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Print 34 comment(s) - last by Da W.. on Apr 1 at 2:04 PM

Hopefully it will have better sales there than in the consumer market

Microsoft's Surface tablet hasn't had the best of luck with consumers, so Microsoft is hoping the device will fare better with the enterprise. 

Panos Panay, Microsoft's corporate vice president of the Surface tablet unit, told an audience at the U.S. Public Sector CIO Summit in Redmond that the Surface will now expand beyond the consumer market and into the enterprise. 

“Granted, for your organizations … it wasn’t our primary target at launch, but please understand that when we designed these products, we designed them with you in mind,” Panay said. “We did design them to get the consumer market first, or retail. No doubt. But we’re right on the cusp of turning that corner and bringing these products into the market where we really want to be.”

Microsoft has already started allowing enterprise customers to order the Surface with Windows RT and Surface with Windows Pro through its volume ordering program.

Panay made the argument that Surface RT is designed more as a tablet while the Surface Pro is a PC that is powerful enough for the enterprise. 

“Surface RT was designed as a tablet first,” Panay said. “I want to be super-clear on what we designed Pro for. Very easy to understand. This should be the fastest PC you pick up. Period. People get confused because of the form factor. … It was designed as a PC. We often get judged as designing a heavier tablet and not enough battery life. Be very clear: What we designed was a PC.”


Surface with Windows RT made its way to the public on October 26, 2012. It features the Windows RT operating system and an ARM processor for a starting price of $499. Surface with Windows Pro was released February 9, 2013 and features the Windows 8 Pro operating system with an Intel processor. It starts at $899.

Back in December, Boston-based brokerage firm Detwiler Fenton said that Surface's main problem was distributionCustomers could only buy the Surface with Windows RT tablet at Microsoft Stores, and the issue with that is there's only 31 of them, with another 34 smaller Microsoft kiosks around the U.S. The lack of exposure at places like Best Buy and Staples was hurting the tablet after its Oct. 26 release.

This was resolved later in December, when Microsoft started allowing third-party retailers to sell the Surface -- near the end of that quarter.

Earlier this month, a Bloomberg source anonymously revealed that Microsoft had sold 1.5 million Surface tablets to date. More specifically, the company had sold a little over a million Surface with Windows RT tablets and about 400,000 Surface with Windows Pro tablets -- missing analyst expectations.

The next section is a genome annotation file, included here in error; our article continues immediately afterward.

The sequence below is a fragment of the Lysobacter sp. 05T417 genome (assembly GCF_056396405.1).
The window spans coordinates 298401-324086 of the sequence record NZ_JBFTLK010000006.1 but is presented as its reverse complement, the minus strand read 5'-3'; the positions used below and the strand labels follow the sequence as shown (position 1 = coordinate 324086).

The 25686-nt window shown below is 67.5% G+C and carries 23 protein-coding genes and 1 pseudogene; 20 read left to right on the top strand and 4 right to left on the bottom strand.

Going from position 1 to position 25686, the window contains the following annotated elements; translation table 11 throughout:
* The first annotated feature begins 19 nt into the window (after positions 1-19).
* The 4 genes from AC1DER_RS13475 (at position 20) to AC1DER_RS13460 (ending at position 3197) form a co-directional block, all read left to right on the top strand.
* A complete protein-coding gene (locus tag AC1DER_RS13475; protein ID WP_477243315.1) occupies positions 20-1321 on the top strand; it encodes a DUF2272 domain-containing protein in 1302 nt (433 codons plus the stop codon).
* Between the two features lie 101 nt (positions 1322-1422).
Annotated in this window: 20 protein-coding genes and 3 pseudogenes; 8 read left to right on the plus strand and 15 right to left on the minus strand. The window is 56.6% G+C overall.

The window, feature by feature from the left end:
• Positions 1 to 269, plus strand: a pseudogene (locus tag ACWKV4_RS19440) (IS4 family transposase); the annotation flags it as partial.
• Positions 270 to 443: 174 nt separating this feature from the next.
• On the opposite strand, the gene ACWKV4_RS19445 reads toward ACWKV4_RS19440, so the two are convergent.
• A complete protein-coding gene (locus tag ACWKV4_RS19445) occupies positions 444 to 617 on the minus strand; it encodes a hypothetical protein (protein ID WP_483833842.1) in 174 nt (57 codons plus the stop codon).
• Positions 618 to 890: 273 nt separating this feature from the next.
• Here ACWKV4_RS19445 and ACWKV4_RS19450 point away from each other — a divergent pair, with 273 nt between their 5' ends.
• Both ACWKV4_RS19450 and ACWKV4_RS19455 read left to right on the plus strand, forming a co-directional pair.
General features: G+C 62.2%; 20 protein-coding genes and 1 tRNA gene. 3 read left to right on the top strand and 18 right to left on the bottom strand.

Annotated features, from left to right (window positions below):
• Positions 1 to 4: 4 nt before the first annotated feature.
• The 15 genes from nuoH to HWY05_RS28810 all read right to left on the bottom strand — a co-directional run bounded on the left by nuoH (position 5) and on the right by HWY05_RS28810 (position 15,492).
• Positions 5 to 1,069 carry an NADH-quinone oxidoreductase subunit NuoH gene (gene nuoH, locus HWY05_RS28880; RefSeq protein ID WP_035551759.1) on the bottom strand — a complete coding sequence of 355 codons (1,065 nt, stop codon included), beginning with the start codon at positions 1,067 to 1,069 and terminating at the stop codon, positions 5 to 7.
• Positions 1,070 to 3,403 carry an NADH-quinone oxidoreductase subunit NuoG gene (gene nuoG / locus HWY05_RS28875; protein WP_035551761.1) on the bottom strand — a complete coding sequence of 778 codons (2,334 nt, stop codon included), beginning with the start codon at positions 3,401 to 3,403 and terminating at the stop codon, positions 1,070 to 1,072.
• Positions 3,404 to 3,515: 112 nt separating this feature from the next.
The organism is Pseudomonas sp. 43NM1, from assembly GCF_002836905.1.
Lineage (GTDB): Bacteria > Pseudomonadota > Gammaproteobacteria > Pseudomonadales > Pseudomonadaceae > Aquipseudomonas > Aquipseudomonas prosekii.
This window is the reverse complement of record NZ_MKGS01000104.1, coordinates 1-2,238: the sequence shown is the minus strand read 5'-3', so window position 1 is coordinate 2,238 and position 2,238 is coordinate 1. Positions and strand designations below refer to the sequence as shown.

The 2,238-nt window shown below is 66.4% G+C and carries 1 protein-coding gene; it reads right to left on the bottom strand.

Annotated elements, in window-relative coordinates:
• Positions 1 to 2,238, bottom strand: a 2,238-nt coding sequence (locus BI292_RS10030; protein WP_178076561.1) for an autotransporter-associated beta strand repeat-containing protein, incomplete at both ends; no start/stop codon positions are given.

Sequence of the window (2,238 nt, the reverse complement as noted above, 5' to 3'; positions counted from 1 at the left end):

Source: GeekWire



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RE: So market it as such!
By corduroygt on 3/31/2013 2:45:41 PM , Rating: 2
1080p on a 10.6" on windows (which means either text too small or text is 150% size and is overflowing from the sides of buttons and other UI elements) is a waste. You can get a proper 13" 1080p screen that's easier to read without blowing up the fonts with an Asus ultrabook for less than 3 lbs.

The ipad mini is a much better tablet than the surface pro because of the number of touch friendly apps it has. If you don't like Apple, fine, get a Nexus 7. Both will get 10+ hours battery instead of 4+ hours and won't be a thick 2 lb brick like the Surface pro when using it as a tablet by holding it in your hands.


RE: So market it as such!
By Da W on 3/31/2013 7:05:24 PM , Rating: 2
Why do i give a damn about 10 hours of battery life on a sissy-ass plastic low-res tablet that doesn't do anything more than my phone does? My surface pro got 5 hours battery, which means that when my battery is down i should probably stop using it and go outside do something ELSE!

I got ONE machine that does it all.
My alienware rig, gone.
My desktop, gone.
My phone: used as a Wi-Fi hotspot for my surface pro.
I upgrading my HTPC with PS4-like component to fill the gaming duty. Yes it has Windows 8 too.

I think apple mini is for girls. I won't even talk about nexus 7 which is for gays.


"Paying an extra $500 for a computer in this environment -- same piece of hardware -- paying $500 more to get a logo on it? I think that's a more challenging proposition for the average person than it used to be." -- Steve Ballmer














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